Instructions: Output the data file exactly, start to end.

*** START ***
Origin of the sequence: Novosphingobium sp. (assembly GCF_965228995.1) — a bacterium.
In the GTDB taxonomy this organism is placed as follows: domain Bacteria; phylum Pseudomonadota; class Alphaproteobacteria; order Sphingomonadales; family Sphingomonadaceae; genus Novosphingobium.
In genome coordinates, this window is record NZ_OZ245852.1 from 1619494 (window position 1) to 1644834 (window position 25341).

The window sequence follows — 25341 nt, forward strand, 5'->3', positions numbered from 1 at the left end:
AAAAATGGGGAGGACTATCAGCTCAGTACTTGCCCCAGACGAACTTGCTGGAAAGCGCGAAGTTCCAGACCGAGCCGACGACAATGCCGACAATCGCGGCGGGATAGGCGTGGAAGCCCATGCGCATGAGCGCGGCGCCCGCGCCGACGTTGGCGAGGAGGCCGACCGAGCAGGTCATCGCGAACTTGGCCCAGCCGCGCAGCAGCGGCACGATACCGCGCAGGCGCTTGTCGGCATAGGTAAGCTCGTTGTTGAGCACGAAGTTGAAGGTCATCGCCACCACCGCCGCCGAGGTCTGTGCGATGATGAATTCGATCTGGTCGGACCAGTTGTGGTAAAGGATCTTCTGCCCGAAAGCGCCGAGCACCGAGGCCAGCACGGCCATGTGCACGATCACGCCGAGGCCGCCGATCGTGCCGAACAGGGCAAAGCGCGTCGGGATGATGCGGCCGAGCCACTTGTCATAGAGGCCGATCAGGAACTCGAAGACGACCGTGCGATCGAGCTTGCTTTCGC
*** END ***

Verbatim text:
Origin of the sequence: Novosphingobium sp. (assembly GCF_965228995.1) — a bacterium.
In the GTDB taxonomy this organism is placed as follows: domain Bacteria; phylum Pseudomonadota; class Alphaproteobacteria; order Sphingomonadales; family Sphingomonadaceae; genus Novosphingobium.
In genome coordinates, this window is record NZ_OZ245852.1 from 1619494 (window position 1) to 1644834 (window position 25341).

The window sequence follows — 25341 nt, forward strand, 5'->3', positions numbered from 1 at the left end:
AAAAATGGGGAGGACTATCAGCTCAGTACTTGCCCCAGACGAACTTGCTGGAAAGCGCGAAGTTCCAGACCGAGCCGACGACAATGCCGACAATCGCGGCGGGATAGGCGTGGAAGCCCATGCGCATGAGCGCGGCGCCCGCGCCGACGTTGGCGAGGAGGCCGACCGAGCAGGTCATCGCGAACTTGGCCCAGCCGCGCAGCAGCGGCACGATACCGCGCAGGCGCTTGTCGGCATAGGTAAGCTCGTTGTTGAGCACGAAGTTGAAGGTCATCGCCACCACCGCCGCCGAGGTCTGTGCGATGATGAATTCGATCTGGTCGGACCAGTTGTGGTAAAGGATCTTCTGCCCGAAAGCGCCGAGCACCGAGGCCAGCACGGCCATGTGCACGATCACGCCGAGGCCGCCGATCGTGCCGAACAGGGCAAAGCGCGTCGGGATGATGCGGCCGAGCCACTTGTCATAGAGGCCGATCAGGAACTCGAAGACGACCGTGCGATCGAGCTTGCTTTCGC